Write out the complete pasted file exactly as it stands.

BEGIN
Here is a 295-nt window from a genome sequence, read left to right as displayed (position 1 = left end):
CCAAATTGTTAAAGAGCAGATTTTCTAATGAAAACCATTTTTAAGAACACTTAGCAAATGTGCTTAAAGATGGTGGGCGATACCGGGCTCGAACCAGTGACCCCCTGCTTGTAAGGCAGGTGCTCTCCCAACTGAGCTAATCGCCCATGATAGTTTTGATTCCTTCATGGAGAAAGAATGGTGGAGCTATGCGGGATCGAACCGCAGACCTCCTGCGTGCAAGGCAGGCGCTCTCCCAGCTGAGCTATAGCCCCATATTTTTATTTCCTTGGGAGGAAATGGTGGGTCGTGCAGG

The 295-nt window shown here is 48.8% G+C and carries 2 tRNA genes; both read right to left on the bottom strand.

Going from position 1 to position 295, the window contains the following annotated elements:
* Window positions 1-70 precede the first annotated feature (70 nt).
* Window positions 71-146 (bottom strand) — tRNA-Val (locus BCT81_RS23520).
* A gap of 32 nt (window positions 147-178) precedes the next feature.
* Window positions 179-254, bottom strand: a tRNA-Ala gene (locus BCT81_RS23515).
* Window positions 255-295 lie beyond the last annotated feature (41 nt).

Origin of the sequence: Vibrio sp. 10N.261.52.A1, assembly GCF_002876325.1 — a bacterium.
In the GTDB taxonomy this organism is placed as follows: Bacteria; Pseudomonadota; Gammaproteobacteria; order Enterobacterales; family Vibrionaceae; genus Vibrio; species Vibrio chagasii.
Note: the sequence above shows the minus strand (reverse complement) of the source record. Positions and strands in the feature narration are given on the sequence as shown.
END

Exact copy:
Here is a 295-nt window from a genome sequence, read left to right as displayed (position 1 = left end):
CCAAATTGTTAAAGAGCAGATTTTCTAATGAAAACCATTTTTAAGAACACTTAGCAAATGTGCTTAAAGATGGTGGGCGATACCGGGCTCGAACCAGTGACCCCCTGCTTGTAAGGCAGGTGCTCTCCCAACTGAGCTAATCGCCCATGATAGTTTTGATTCCTTCATGGAGAAAGAATGGTGGAGCTATGCGGGATCGAACCGCAGACCTCCTGCGTGCAAGGCAGGCGCTCTCCCAGCTGAGCTATAGCCCCATATTTTTATTTCCTTGGGAGGAAATGGTGGGTCGTGCAGG

The 295-nt window shown here is 48.8% G+C and carries 2 tRNA genes; both read right to left on the bottom strand.

Going from position 1 to position 295, the window contains the following annotated elements:
* Window positions 1-70 precede the first annotated feature (70 nt).
* Window positions 71-146 (bottom strand) — tRNA-Val (locus BCT81_RS23520).
* A gap of 32 nt (window positions 147-178) precedes the next feature.
* Window positions 179-254, bottom strand: a tRNA-Ala gene (locus BCT81_RS23515).
* Window positions 255-295 lie beyond the last annotated feature (41 nt).

Origin of the sequence: Vibrio sp. 10N.261.52.A1, assembly GCF_002876325.1 — a bacterium.
In the GTDB taxonomy this organism is placed as follows: Bacteria; Pseudomonadota; Gammaproteobacteria; order Enterobacterales; family Vibrionaceae; genus Vibrio; species Vibrio chagasii.
Note: the sequence above shows the minus strand (reverse complement) of the source record. Positions and strands in the feature narration are given on the sequence as shown.